It seems like every 2-3 years, someone writes an exhaustive article asking why, exactly, young African-American men do not want to play baseball. This one's different. Now major league players are getting involved:
"[Twins centerfielder Tobii] Hunter, 30, and other African-American players have grown tired of waiting. They are contributing $10,000 each to launch an urban Little League program, ... inviting players of all races and nationalities to contribute. It is designed to sway youth toward baseball, providing equipment and transportation and upgrading facilities. 'We know people have been trying, but it's time to take things in our own hands,' Hunter says. 'I don't see more inner-city kids playing baseball. It seems like it's just getting worse. So we want to do it ourselves. ... No advertising people. No one from the commissioner's office. ... We, as players, are going to see what we can do about it.'"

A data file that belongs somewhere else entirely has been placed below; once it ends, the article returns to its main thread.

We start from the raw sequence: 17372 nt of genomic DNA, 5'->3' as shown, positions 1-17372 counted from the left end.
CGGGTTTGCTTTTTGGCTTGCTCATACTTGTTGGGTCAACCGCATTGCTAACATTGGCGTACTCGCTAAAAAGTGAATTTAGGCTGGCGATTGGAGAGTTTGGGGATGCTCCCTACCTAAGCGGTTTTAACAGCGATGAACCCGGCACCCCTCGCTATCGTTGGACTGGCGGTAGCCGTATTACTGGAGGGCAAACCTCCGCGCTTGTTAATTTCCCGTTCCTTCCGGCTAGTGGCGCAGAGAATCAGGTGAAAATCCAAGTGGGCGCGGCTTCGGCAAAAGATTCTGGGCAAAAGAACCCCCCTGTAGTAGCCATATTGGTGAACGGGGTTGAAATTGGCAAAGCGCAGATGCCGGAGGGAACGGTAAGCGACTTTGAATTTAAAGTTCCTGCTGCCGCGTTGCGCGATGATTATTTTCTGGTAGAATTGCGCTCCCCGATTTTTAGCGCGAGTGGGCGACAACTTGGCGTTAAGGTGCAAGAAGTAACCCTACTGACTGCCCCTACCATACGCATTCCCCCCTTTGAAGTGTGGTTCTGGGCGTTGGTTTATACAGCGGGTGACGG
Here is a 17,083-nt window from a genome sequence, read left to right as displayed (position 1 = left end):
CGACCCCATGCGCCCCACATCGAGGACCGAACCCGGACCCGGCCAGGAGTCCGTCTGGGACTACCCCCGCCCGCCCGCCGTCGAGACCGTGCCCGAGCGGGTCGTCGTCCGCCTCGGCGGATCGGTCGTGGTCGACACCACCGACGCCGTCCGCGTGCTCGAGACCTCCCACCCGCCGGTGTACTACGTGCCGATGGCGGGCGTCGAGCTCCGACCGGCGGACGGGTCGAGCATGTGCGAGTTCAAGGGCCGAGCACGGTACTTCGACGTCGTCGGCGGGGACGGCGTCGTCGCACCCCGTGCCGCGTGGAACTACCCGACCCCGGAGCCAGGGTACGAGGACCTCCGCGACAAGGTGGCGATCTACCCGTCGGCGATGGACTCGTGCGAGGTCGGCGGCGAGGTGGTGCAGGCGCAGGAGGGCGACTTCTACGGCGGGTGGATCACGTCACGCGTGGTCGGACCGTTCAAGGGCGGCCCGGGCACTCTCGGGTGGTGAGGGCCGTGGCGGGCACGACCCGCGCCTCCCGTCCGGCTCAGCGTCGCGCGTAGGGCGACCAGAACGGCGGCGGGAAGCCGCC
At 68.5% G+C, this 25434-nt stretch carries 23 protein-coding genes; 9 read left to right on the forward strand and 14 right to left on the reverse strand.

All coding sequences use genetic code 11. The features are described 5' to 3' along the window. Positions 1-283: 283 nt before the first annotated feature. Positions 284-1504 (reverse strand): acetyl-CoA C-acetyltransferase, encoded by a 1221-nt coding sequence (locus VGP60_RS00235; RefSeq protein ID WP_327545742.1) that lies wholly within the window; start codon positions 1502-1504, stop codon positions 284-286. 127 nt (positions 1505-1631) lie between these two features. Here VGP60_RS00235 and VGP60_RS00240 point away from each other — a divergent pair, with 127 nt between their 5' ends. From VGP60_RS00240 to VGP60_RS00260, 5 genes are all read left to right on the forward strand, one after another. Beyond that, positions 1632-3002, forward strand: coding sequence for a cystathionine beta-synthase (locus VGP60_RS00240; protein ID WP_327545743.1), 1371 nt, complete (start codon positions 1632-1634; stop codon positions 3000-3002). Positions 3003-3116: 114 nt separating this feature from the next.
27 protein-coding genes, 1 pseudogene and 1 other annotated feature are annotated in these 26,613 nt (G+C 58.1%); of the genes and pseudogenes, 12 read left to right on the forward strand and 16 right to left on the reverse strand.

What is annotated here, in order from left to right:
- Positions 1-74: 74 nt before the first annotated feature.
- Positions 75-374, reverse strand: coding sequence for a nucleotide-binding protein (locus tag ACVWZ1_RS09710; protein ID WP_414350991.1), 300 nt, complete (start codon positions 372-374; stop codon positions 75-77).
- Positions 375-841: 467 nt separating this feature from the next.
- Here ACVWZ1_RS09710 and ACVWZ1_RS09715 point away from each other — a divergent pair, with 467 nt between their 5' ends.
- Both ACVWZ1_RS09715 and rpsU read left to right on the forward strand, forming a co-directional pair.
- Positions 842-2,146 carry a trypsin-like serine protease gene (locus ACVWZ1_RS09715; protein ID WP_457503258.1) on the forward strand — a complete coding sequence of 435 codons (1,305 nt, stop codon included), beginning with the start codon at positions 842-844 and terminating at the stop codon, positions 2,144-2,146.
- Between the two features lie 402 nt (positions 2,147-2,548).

And if you tend to be a little emotional about your baseball, this breaks your heart: "'This is exactly what baseball needs,' Toronto Blue Jays general manager J.P. Ricciardi says....'We're losing almost all of the inner-city athletes to basketball and football. And that's sad. Here's a game that prides itself on Hank Aaron and Willie Mays and Jackie Robinson, and we can't get the next generation to even play.'"
Maybe the star power of Hunter and Jeter and Griffey is exactly what's needed. Because it can't be simple economics: baseball camps are no more expensive than basketball camps. Football? Even the most suck-ass major league pitcher makes more per year than most football players -- who tend to have shorter careers. And those Dominican kids grow up poor as dirt but still do OK. So yeah, baseball needs financial support but also it needs glamour. Less of The Clear, more Cribs. Maybe.